We did a lot of failed dabbing around the city, looking like actual idiots in scenic places, like Templo de Debod and Retiro Park.

This is embarrassing

We also stumbled across a film crew making a music video for a hospital, and other cool stuff like that.

Saturday ended a cute picnic in Casa del Campo, another huge park with lots of cool dogs.

It was also the second Saturday that my friends and I decided to bypass eating at a restaurant, and opted for a home cooked meal. Some friends came to my apartment and we enjoyed (hopefully) my attempt at Mexican food with some delicious (and very cheap) Spanish red wine.

So often a weekend will involve doing fun stuff like that if I'm in Madrid. I now have a list of coffee places to visit, thanks to the Aussie barista at one of my now-favourite cafés, Toma Café. (A post about coffee in Spain is also in the works!) As my budget decreases and my workload increases, weekends will also involve more studying. I also still have to explore the many museums and art galleries Madrid has to offer!

Where I live
Instead of paying Wellington/Auckland prices and renting in the city centre, I opted to live close to the university and pay literally half the amount of rent. It's ridiculously easy to walk to campus - literally 2 minutes. My apartment is fairly small and basic, and I share with 2 other exchange students. But it's clean, new-ish and comfortable. We are lucky enough to having a living room and a sunny balcony room, and two bathrooms for 3 people. Admittedly, being a tough-skinned and skimpy Kiwi, I froze in January as I didn't want to buy a heater and the apartment didn't have heating, but living in Wellington teaches you survival skills like 'studying on campus to stay warm', 'going to the gym means you stay warm for a few hours' and 'going out to meet up with friends also means you stay warm if you go to a warm place'.

It is about a 10 minute walk from the train station and then a 20-25 minute train ride into town, on the Renfe and not the Metro. So it's not underground, and there's picturesque scenery like industrial power stations and endless red brick apartment buildings.

My suburb feels super safe and friendly. It's not nice looking, but it's filled with families, older people and small dogs. All the buildings also look the same - 5 story high red bricks - but that's fine. It's not like the charming city centre (so not what I imagined when I pictured living in Madrid) but for the price I'm paying it's perfect. Also, there are dozens of fruit markets, bread shops, dairies and a supermarket within walking distance. And the fruit is really really good (except for the apples).

What I miss
This is my seventh year living outside of home, and I'm lucky that this is the case. Instead of being wrought by homesickness like I was when I first moved away from home as a 16 year old for an exchange to Chile, I find I really want to share what I see here with so many people I know. Missing things is a good thing though. I won't call it homesickness, but rather appreciation.

- Friends. Seeing them at uni every day, going on coffee dates and brunch dates, attempting to study at the office at work, catching up for dinners and brunches. Special shout out to Reweti, who Rhys and I had a fantastic two hour Skype with last Sunday.

- Family. Not such a struggle as I don't see my fambam on a day to day basis in NZ, but the time difference makes it tricky to arrange Skypes. I also miss my Mum's muesli!

- NATURE. Honestly not something I was expecting to miss this much, but I crave it every day. I can't really describe properly how it feels. It's like I just want to transport myself back to Wellington to get a good burst of fresh air then come back. Back in NZ we are lucky to be surrounded by nature - bush, the sea, reserves and parks. And it's a different kind of nature than it is here. I feel like here it's more forced, but in NZ it just 'happens'. I miss going for runs in the Polhill Reserve, Te Ahumairangi Hill, Brooklyn Hill, Red Rocks... some of the amazing places literally within running distance of where I lived in Wellington (although a lot of those runs were also walks because of the steep hills).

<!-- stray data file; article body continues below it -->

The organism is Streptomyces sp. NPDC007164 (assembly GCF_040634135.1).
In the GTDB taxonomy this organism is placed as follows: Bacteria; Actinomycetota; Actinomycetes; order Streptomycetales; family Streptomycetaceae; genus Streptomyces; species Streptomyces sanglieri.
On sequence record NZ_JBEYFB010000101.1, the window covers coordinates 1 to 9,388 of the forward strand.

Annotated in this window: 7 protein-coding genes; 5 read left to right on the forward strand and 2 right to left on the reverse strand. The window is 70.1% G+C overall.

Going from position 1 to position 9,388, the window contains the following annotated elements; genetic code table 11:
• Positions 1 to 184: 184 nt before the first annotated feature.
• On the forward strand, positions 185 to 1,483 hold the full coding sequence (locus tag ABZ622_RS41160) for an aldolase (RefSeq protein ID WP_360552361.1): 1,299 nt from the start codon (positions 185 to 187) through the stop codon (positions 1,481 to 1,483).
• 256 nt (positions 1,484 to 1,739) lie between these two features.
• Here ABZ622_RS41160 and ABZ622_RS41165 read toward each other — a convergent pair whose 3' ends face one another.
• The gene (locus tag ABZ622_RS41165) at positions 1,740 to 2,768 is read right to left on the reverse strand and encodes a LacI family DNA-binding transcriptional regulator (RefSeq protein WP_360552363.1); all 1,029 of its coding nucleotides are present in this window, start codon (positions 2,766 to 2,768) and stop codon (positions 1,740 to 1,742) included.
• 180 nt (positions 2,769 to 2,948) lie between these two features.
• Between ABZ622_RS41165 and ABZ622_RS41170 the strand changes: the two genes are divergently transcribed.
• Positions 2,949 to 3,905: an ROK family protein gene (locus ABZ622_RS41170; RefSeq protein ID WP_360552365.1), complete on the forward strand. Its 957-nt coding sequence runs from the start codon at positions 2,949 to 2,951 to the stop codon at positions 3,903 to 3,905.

- Justice Tipping. Not really, but in general, the intricacy of the common law system. Civil law has its perks, but common law is not quite as black and white as civil law. Reading endless cases can get boring, but you learn so much. Not just about law, but other important things too - how financial markets work, how mortgages work, and get intelligent remarks from judges and lawyers every now and then.

- Coffee. Europe has a different coffee culture and different coffee. But luckily I have found a few gems that don't use burnt sugar coated beans. And Rhys bought me Ozone coffee back from NZ so I am content for the time being

- Fresh milk. They have it here, but twice the price. So I do the budget thing and buy UHT.

Visit Toma Café if you're ever in Madrid and need a good coffee. Metro stop: Noviciado, red line

Other exchange students
Madrid is choca-block fill of exchange students studying at the university here. Erasmus students are the European ones on the Erasmus scholarship, and everyone else is an exchange student. Not only do I know those in my school, but also those who go to different schools, thanks to multi-university Erasmus Student Network events, chance meetings in Edinburgh and general 'friend-of-a-friend' situations. They're all great. Some older, some younger. In general, English is the common tongue we all speak but with some we try to speak Spanish and go to lots of language meet ups. It's also an incredible opportunity to learn about different cultures and bond over our common interests.

I think I'll leave it here for now. Please ask me anything you'd like to know about Madrid! There are literally pages more I could write, and will try to write.

Thursday, March 3, 2016

mishaps in madrid

Being in another country, one is prone to making mistakes - being me, alongside cultural misunderstandings and navigation difficulties, I also just do generally stupid things and sometimes bad things happen to me. Here are some of them:


Pool of errors